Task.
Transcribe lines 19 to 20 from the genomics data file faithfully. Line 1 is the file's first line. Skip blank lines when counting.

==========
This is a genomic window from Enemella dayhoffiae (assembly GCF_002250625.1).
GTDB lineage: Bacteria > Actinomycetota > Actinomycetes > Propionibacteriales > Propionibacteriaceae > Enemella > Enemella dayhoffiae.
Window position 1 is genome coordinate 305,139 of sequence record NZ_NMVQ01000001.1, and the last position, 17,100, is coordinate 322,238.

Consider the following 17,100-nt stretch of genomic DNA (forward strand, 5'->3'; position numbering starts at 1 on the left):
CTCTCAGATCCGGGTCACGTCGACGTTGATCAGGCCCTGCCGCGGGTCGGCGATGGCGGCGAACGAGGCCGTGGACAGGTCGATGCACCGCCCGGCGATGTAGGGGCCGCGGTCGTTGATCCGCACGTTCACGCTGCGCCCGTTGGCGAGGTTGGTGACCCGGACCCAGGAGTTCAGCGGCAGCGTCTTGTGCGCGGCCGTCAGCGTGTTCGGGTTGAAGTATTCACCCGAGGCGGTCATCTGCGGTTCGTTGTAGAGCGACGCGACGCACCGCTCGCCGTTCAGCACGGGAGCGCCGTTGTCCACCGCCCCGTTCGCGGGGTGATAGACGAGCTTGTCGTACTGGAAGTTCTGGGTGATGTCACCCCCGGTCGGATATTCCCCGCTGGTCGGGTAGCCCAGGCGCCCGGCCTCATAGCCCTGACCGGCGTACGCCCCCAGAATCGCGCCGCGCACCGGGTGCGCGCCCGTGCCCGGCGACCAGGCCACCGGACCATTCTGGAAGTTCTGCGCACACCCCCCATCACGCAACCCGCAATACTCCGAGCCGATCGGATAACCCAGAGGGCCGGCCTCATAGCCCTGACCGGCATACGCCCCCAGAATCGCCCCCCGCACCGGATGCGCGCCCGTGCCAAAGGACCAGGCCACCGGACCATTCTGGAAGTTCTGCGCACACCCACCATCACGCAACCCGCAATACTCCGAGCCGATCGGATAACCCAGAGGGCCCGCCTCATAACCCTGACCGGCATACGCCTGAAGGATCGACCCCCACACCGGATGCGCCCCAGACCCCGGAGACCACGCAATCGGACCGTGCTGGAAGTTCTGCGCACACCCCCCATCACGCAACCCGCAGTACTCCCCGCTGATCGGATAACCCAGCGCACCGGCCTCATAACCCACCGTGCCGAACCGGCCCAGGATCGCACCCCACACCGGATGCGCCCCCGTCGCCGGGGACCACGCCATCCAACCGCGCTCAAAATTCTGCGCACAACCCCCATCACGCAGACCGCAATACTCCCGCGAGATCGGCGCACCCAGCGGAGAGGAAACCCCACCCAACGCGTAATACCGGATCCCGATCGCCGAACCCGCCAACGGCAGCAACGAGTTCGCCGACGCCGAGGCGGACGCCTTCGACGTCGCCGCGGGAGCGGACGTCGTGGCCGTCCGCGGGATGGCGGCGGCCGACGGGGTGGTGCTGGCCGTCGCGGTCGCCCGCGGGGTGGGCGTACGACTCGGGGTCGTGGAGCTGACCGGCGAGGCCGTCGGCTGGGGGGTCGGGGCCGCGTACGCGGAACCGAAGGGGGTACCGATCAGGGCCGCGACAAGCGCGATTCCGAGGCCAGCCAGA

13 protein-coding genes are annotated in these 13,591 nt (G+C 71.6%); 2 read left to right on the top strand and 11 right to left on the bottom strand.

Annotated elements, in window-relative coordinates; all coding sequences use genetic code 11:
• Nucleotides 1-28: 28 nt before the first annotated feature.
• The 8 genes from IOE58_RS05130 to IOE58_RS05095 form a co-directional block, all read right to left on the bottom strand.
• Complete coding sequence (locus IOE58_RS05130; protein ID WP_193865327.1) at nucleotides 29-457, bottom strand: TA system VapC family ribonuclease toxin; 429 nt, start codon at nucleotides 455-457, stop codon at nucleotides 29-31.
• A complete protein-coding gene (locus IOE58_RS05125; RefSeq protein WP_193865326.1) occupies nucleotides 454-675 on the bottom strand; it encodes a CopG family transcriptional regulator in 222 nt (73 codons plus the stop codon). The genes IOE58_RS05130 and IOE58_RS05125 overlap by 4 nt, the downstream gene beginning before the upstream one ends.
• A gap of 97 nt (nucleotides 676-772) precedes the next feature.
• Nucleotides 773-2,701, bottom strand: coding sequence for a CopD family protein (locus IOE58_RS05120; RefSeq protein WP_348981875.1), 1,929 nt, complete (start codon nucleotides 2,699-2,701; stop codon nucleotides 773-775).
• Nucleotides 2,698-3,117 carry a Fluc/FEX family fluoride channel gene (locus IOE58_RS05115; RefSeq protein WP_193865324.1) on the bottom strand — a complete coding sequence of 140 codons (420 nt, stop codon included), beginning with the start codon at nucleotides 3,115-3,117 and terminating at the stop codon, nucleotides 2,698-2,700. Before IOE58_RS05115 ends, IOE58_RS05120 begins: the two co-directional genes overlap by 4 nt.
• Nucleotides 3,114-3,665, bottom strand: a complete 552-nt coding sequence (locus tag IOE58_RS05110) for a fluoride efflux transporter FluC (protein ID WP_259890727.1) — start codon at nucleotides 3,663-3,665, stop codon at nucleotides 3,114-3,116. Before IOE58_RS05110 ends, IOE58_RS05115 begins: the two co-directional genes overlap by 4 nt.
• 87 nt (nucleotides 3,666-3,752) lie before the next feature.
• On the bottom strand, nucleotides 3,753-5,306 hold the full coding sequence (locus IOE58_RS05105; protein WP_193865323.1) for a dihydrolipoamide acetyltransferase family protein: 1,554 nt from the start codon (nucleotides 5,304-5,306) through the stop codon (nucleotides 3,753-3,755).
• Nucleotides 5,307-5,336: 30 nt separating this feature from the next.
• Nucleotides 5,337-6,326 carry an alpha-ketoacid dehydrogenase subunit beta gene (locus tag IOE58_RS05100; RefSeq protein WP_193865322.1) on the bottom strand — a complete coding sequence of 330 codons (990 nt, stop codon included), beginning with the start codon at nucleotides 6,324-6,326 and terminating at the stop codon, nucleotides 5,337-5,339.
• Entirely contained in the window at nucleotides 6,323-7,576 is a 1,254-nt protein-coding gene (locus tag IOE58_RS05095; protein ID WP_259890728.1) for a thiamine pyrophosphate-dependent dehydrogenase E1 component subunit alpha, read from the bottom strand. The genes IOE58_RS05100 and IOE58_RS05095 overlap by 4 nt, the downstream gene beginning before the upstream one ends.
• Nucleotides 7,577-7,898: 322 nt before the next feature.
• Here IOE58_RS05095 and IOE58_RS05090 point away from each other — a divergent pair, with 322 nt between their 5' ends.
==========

• Nucleotides 5,337-6,326 carry an alpha-ketoacid dehydrogenase subunit beta gene (locus tag IOE58_RS05100; RefSeq protein WP_193865322.1) on the bottom strand — a complete coding sequence of 330 codons (990 nt, stop codon included), beginning with the start codon at nucleotides 6,324-6,326 and terminating at the stop codon, nucleotides 5,337-5,339.
• Entirely contained in the window at nucleotides 6,323-7,576 is a 1,254-nt protein-coding gene (locus tag IOE58_RS05095; protein ID WP_259890728.1) for a thiamine pyrophosphate-dependent dehydrogenase E1 component subunit alpha, read from the bottom strand. The genes IOE58_RS05100 and IOE58_RS05095 overlap by 4 nt, the downstream gene beginning before the upstream one ends.